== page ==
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I've seen a few tanks here and there that use twigs as part of the hardscape and since twigs aren't sold at the LFS, I'm wondering what twigs are ok to use? Or can any twig be used as long as it's boiled or something? Are there steps to preparing freshly broken off twigs for use in aquariums? Thanks for the help in advance.
 

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Bump for an answer, coz I'd like to know too...

I was actually looking for some branches/ twigs TODAY, but began thinking of how I was going to boil it or whatever or put it in the oven and then I was kind of EHH and just threw it back on the ground....... :mad:
 

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Actually those aren't twigs that you pick up from the ground. The twigs that you have mostly likely seen are twigs found in rivers made into "driftwood" form.

Otherwise you could go to manzanita.com. They have what you are looking for. Sandblasted ones are preferred most of the time.
 

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Generally anything that you find outside will leach tannins, and either end up fungusing or rotting. Not every piece, just most pieces.

Manzanita wood is great though, a really branchy look and if you call the guys they can find you pretty much any shape or special request piece you want.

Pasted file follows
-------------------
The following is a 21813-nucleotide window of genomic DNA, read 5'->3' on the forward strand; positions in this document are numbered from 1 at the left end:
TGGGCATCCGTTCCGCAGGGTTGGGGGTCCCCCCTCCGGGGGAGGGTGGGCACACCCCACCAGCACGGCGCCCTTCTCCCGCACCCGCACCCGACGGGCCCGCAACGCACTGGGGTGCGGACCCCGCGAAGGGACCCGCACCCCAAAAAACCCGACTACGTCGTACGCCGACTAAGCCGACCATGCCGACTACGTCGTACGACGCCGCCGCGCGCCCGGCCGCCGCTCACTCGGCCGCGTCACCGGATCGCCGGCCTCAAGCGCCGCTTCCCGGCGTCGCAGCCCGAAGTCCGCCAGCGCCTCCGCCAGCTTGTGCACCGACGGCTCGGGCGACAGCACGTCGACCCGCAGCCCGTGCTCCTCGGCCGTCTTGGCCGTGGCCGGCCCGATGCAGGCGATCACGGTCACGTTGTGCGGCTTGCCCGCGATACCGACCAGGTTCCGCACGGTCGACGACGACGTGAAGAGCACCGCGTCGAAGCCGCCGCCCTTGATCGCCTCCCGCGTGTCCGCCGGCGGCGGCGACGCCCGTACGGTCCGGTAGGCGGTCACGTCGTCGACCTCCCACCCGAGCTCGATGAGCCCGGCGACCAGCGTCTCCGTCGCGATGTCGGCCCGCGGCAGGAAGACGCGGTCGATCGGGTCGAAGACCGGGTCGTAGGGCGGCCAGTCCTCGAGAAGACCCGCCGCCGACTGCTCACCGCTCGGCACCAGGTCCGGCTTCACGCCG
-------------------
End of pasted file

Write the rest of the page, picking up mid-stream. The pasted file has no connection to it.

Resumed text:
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I thought it was recommended to have wood that has already been waterlogged...? I am worried I will chose the wrong wood or that there might be sap in it. I would rather collect my own, as I am worried about how people ship something that shape without it getting damaged in transit. Also, last time I checked, manzanita is kind of expensive!

If I waterlog some branches, dry.heat and then give a coat of epoxy, would this be ok? Would the epoxy later on prevent moss from growing on the branch?
 

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It occurs to me that any old twig could come from a tree that has been treated with various chemicals (either as fertilizer or pesticides, sprayed on or via the roots), so you might want to be careful about that.
 

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There's a place that I go camping at about once or twice a year that has LOADS of manzanita. I'll have to check it out. I'd never pay for it, when its that easily obtained. Also, being out in the woods, there probably won't be chemicals and such. I'd need to boil it obviously.
 

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You're worrying too much. Find some nice wood that you like which is already dead and not rotting, and boil it for a while to get some of the tannins out and to help it sink. The tannins won't hurt your fish, they'll just turn the water brown, which you can always fix with a water change or two.
 

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You're worrying too much. Find some nice wood that you like which is already dead and not rotting, and boil it for a while to get some of the tannins out and to help it sink. The tannins won't hurt your fish, they'll just turn the water brown, which you can always fix with a water change or two.
Thanks, confuted. I live by the Sacramento River, so I am just going to walk across the street and look for branches that are already in the water or branches that look "dead" and boil and treat those for a week and see how that goes. Thank you :hihi:
 
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